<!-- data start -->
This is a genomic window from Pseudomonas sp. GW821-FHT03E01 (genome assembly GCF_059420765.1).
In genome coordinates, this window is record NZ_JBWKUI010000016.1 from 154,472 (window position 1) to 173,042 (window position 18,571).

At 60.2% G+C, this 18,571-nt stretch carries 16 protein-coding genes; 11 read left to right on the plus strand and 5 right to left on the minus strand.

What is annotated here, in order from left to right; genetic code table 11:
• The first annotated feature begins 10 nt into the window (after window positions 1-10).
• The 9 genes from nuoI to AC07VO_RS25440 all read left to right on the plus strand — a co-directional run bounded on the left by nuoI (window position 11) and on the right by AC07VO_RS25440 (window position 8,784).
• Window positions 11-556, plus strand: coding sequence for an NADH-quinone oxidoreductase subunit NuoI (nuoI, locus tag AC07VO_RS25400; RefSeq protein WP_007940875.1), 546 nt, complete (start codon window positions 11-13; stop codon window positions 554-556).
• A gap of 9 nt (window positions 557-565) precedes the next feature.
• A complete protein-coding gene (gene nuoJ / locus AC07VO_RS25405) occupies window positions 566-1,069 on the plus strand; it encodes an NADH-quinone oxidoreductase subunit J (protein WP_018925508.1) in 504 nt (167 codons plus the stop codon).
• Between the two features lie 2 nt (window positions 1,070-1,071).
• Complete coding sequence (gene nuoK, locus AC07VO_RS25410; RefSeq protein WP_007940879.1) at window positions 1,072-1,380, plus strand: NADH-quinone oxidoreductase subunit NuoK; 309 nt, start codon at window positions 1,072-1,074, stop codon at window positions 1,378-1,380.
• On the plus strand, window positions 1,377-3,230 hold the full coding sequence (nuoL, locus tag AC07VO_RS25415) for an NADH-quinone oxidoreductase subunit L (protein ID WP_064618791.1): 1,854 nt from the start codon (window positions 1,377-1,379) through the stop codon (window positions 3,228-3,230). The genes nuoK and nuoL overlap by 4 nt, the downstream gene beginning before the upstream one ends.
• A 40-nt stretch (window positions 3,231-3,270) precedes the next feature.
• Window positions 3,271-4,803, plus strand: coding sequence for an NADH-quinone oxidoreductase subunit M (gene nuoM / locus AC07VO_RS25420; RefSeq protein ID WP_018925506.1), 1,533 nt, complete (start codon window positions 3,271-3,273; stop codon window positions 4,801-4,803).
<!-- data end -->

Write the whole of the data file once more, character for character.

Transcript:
This is a genomic window from Pseudomonas sp. GW821-FHT03E01 (genome assembly GCF_059420765.1).
In genome coordinates, this window is record NZ_JBWKUI010000016.1 from 154,472 (window position 1) to 173,042 (window position 18,571).

At 60.2% G+C, this 18,571-nt stretch carries 16 protein-coding genes; 11 read left to right on the plus strand and 5 right to left on the minus strand.

What is annotated here, in order from left to right; genetic code table 11:
• The first annotated feature begins 10 nt into the window (after window positions 1-10).
• The 9 genes from nuoI to AC07VO_RS25440 all read left to right on the plus strand — a co-directional run bounded on the left by nuoI (window position 11) and on the right by AC07VO_RS25440 (window position 8,784).
• Window positions 11-556, plus strand: coding sequence for an NADH-quinone oxidoreductase subunit NuoI (nuoI, locus tag AC07VO_RS25400; RefSeq protein WP_007940875.1), 546 nt, complete (start codon window positions 11-13; stop codon window positions 554-556).
• A gap of 9 nt (window positions 557-565) precedes the next feature.
• A complete protein-coding gene (gene nuoJ / locus AC07VO_RS25405) occupies window positions 566-1,069 on the plus strand; it encodes an NADH-quinone oxidoreductase subunit J (protein WP_018925508.1) in 504 nt (167 codons plus the stop codon).
• Between the two features lie 2 nt (window positions 1,070-1,071).
• Complete coding sequence (gene nuoK, locus AC07VO_RS25410; RefSeq protein WP_007940879.1) at window positions 1,072-1,380, plus strand: NADH-quinone oxidoreductase subunit NuoK; 309 nt, start codon at window positions 1,072-1,074, stop codon at window positions 1,378-1,380.
• On the plus strand, window positions 1,377-3,230 hold the full coding sequence (nuoL, locus tag AC07VO_RS25415) for an NADH-quinone oxidoreductase subunit L (protein ID WP_064618791.1): 1,854 nt from the start codon (window positions 1,377-1,379) through the stop codon (window positions 3,228-3,230). The genes nuoK and nuoL overlap by 4 nt, the downstream gene beginning before the upstream one ends.
• A 40-nt stretch (window positions 3,231-3,270) precedes the next feature.
• Window positions 3,271-4,803, plus strand: coding sequence for an NADH-quinone oxidoreductase subunit M (gene nuoM / locus AC07VO_RS25420; RefSeq protein ID WP_018925506.1), 1,533 nt, complete (start codon window positions 3,271-3,273; stop codon window positions 4,801-4,803).